Answer Applies to: New York
Replied: 9/24/2012
Timothy J. Thill P.C.
Timothy J. Thill P.C. | Timothy J. Thill
Hire a private attorney to represent you. Courts generally will not allow you to substitute public defenders.
Answer Applies to: Illinois
Replied: 9/24/2012
    Michael Breczinski
    Michael Breczinski | Michael Breczinski
    Well either ask for another attorney or hire your own.
    Answer Applies to: Michigan
    Replied: 9/24/2012
    Law Office of Phillip Weiser
    Law Office of Phillip Weiser | Phillip L. Weiser
    Your first decision is to talk to him about his representation. If that is not satisfactory, take the matter to the judge who appointed him.
    Answer Applies to: Kansas
    Replied: 9/24/2012
    Nelson & Lawless
    Nelson & Lawless | Terry Nelson
    If you are complaining about a Public Defender, they do not have time for hand holding or meetings or phone calls with clients. PDs have dozens of cases on calendar each day, and will talk to you for a few minutes in court. Private attorneys are paid to provide personal service. If not happy with your attorney, you can always hire private counsel, or ask the PD office to assign another PD. If the case is already over [not clear from your post], then you could discuss an appeal for ineffective assistance of counsel.
    Answer Applies to: California
    Replied: 9/24/2012
    Musilli Brennan Associates PLLC
    Musilli Brennan Associates PLLC | John F Brennan
    You should have hired your own attorney, and should do so now to see if your situation can be improved.
    Answer Applies to: Michigan
    Replied: 9/24/2012
    Law Offices of Phil Hache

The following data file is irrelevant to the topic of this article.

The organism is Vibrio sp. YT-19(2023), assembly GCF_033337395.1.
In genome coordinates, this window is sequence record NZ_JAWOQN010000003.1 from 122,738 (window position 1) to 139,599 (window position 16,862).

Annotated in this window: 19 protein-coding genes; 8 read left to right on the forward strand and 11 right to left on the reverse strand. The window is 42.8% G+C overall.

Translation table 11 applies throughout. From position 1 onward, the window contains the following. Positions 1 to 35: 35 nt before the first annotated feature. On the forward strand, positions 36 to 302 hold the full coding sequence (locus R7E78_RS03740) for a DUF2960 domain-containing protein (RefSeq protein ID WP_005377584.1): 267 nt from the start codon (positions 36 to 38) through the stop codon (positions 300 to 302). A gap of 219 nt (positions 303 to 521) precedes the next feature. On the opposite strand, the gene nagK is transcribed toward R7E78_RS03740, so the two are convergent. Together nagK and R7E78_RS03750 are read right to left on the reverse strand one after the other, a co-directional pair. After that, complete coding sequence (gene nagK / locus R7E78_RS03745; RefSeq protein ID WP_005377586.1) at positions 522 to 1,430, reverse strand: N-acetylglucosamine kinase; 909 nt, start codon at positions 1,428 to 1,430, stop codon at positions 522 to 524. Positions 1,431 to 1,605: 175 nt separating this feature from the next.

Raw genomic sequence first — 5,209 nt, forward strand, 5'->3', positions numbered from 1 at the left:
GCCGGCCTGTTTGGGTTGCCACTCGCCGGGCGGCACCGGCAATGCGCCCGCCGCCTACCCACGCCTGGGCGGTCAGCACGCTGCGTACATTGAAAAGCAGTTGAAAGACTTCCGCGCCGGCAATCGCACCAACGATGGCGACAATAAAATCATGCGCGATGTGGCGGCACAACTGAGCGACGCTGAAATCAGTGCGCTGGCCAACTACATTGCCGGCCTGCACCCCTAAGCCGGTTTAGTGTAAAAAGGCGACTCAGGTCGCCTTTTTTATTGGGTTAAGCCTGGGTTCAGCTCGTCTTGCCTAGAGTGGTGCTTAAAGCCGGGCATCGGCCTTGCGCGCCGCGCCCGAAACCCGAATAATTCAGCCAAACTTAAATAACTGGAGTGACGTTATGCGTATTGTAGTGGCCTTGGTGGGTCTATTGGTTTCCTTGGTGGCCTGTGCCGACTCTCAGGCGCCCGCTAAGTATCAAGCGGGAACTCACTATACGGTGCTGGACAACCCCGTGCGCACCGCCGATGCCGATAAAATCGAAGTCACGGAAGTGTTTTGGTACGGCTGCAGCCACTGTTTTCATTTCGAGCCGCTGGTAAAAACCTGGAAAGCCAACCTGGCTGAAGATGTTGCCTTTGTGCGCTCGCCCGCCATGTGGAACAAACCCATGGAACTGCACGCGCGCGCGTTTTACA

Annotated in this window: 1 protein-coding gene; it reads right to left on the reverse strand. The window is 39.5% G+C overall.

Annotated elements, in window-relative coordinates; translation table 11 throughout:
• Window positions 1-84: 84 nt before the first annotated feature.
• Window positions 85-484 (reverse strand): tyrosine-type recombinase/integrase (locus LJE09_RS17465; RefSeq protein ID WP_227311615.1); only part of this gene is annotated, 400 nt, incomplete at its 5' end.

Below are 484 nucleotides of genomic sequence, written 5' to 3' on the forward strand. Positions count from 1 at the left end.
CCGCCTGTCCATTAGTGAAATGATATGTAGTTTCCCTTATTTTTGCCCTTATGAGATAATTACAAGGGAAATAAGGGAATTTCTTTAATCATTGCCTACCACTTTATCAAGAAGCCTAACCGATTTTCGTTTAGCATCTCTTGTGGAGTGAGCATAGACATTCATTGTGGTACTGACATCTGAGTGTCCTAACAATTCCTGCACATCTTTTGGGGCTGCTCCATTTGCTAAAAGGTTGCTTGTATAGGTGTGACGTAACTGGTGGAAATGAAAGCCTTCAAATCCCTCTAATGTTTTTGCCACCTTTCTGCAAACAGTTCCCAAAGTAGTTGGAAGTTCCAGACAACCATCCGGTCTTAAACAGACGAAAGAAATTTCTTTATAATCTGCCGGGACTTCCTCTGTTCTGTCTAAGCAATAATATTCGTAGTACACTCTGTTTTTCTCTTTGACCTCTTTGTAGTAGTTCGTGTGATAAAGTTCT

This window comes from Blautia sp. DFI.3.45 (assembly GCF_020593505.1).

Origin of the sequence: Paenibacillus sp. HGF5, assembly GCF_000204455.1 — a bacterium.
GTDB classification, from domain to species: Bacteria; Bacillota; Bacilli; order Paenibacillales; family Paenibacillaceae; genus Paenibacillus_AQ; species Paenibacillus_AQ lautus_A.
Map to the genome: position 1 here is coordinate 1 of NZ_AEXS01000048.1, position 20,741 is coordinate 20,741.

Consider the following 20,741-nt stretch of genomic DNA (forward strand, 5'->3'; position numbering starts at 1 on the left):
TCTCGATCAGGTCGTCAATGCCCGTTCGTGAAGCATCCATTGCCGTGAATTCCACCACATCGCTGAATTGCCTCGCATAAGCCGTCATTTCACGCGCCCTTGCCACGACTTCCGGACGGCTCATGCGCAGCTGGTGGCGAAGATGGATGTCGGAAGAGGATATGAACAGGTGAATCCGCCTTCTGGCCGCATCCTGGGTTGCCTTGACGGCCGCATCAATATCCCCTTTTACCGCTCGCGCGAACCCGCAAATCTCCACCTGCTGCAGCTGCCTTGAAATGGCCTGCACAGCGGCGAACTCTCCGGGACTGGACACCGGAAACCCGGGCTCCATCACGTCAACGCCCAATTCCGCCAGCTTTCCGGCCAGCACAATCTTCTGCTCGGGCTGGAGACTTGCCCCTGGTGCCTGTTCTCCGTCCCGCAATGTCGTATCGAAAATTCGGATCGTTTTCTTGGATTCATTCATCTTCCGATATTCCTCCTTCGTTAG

Law Offices of Phil Hache | Phil Hache
    One option is to hire a privately retained lawyer to replace the public defender assigned to you.
    Answer Applies to: California
    Replied: 9/24/2012
    Law Office of Jared Altman
    Law Office of Jared Altman | Jared Altman
    Ask the judge for a new lawyer.
    Answer Applies to: New York
    Replied: 9/24/2012
    Palumbo and Kosofsky
    Palumbo and Kosofsky | Michael Palumbo
    If you are not happy with the attorney that the taxpayers are paying for you then you need to discharge him or her and hire your own lawyer.
    Answer Applies to: New York
    Replied: 9/22/2012
    Law Office of Jeff Yeh
    Law Office of Jeff Yeh | Jeff Yeh
    You get what you pay for (or don't). PD's are notoriously swamped with cases.
    Answer Applies to: California
    Replied: 9/22/2012
    Mary W Craig P.C. | Mary W Craig
    You can write the judge, explain your problems with your lawyer, and ask the court to give you another lawyer and not do anything on your case until you have someone who will answer your phone calls and explain the process to you. Since you mention past mistakes, I take that to mean that you have a previous record, and those previous crimes can be used to enhance whatever sentence you might get on this crime.
    Answer Applies to: Alabama
    Replied: 9/22/2012
    R. Jason de Groot, P.A
    R. Jason de Groot, P.A | R. Jason de Groot
    Your only real option is to hire a private attorney to represent you.
    Answer Applies to: Florida
    Replied: 9/22/2012
    Douglas M. Philpott, P.C. | Peter J. Philpott
    Fire him and hire an new lawyer.
    Answer Applies to: Michigan
    Replied: 9/22/2012
    Mace J. Yampolsky, LTD
    Mace J. Yampolsky, LTD | Mace Yampolsky
    Hire your own lawyer. You don't get to pick your appointed lawyer.
    Answer Applies to: Nevada
    Replied: 9/22/2012